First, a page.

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Be Consistent, Issue #001 -- What is it?
April 15, 2008
Hi There

What is being Consistent?

My Motto is Be Clear, Be Firm, Be Consistent.......

Let's look briefly at what being consistent really is.

Time is consistent - a minute lasts for a whole minute - next week will turn up without you doing any thing about it - it just is - the seasons change - Christmas comes and goes - there's always a traffic policeman around the next corner if you are speeding!!

We can rely on these things because they are consistent. Consistency means sameness - of the solid, necessary, good reliable sort....Consistency is a general parenting technique, and one of the main definitions of discipline.

Consistency is part of the structure of your child's life. It's the reliability of a weekly schedule, a bedtime routine, a celebration for a birthday. It doesn't matter what the routine is— consistency gives your entire family something to rely on and lean against. Consistency is part of the structure of your family life — your values, your rules, your limits, your consequences, your love. It's about trust and truth, about knowing and belief.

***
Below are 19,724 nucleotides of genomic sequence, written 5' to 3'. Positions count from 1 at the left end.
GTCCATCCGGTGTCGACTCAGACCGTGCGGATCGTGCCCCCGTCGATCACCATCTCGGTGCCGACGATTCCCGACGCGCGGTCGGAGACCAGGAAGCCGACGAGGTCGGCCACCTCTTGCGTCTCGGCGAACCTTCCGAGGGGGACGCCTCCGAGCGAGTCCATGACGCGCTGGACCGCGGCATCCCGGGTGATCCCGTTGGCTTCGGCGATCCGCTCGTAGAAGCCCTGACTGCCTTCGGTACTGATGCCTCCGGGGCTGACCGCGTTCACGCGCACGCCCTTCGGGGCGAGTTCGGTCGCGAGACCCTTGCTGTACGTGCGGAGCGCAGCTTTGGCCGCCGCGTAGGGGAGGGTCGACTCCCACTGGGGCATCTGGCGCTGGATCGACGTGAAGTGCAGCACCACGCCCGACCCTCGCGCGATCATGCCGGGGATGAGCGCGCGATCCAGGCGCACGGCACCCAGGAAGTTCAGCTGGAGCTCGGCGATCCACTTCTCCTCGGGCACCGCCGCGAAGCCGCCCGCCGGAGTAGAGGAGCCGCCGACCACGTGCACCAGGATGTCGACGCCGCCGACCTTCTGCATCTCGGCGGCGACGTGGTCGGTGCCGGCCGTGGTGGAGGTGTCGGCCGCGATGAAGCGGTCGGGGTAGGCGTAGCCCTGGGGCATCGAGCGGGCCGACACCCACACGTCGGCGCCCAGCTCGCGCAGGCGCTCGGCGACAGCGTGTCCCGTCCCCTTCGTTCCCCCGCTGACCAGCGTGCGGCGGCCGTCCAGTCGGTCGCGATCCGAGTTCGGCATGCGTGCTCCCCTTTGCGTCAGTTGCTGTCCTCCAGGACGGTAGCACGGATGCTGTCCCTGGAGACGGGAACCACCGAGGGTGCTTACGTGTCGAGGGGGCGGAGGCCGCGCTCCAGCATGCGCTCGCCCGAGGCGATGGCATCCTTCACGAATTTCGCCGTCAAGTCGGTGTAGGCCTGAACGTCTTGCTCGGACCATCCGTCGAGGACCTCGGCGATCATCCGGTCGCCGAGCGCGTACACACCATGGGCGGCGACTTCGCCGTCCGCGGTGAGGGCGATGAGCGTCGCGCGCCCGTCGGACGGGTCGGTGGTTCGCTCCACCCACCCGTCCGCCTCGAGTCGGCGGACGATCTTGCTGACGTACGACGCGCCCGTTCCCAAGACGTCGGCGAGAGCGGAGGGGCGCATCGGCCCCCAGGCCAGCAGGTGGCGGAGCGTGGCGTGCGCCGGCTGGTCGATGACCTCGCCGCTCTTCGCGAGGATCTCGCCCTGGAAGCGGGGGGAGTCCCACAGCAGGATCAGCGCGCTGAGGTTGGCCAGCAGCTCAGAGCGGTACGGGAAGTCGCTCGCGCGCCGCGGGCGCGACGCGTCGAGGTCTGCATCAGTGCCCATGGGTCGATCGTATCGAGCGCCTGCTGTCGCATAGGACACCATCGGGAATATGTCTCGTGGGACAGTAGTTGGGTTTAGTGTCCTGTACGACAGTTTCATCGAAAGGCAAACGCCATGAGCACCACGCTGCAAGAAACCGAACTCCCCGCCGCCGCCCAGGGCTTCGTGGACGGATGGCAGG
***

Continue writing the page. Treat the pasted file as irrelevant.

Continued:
It's the cornerstone on which your family discipline stands (or falls)!

Imagine how your family would feel if you told them that Christmas will come no more - or that as a family you have given up birthdays!

It makes you realise that to be consistent in your words, promises, plans and actions, builds depth, truth, hope, and the solid conviction of trust into the daily doings of our family life.

Quote of the month by Susan Chira -

The most consistent gift and burden of motherhood is advice.

News Story April 2008

By KSPR NEWS

Story Created: Apr 7, 2008 Successful people are average people that have done tremendous things with the average that’s been given them…

The Burtons (U.S.A) feel they have three very successful children interested in wide variety of pursuits… that the children chose themselves.

Mike Burton says, “My dream for them is to find out what they’re really made to do, and then help them to get there.”

Debra says, “They were valued simply for who they were versus what they did, and the amazing thing was, they started coming to me with their dreams and their hopes.”

A good sign that parents are getting it right is when those dreams and hopes vary according to each individual child.

Remember to encourage them to do what they love. When it’s their passion, the pursuit of excellence will come naturally… and success is measured in a variety of ways.

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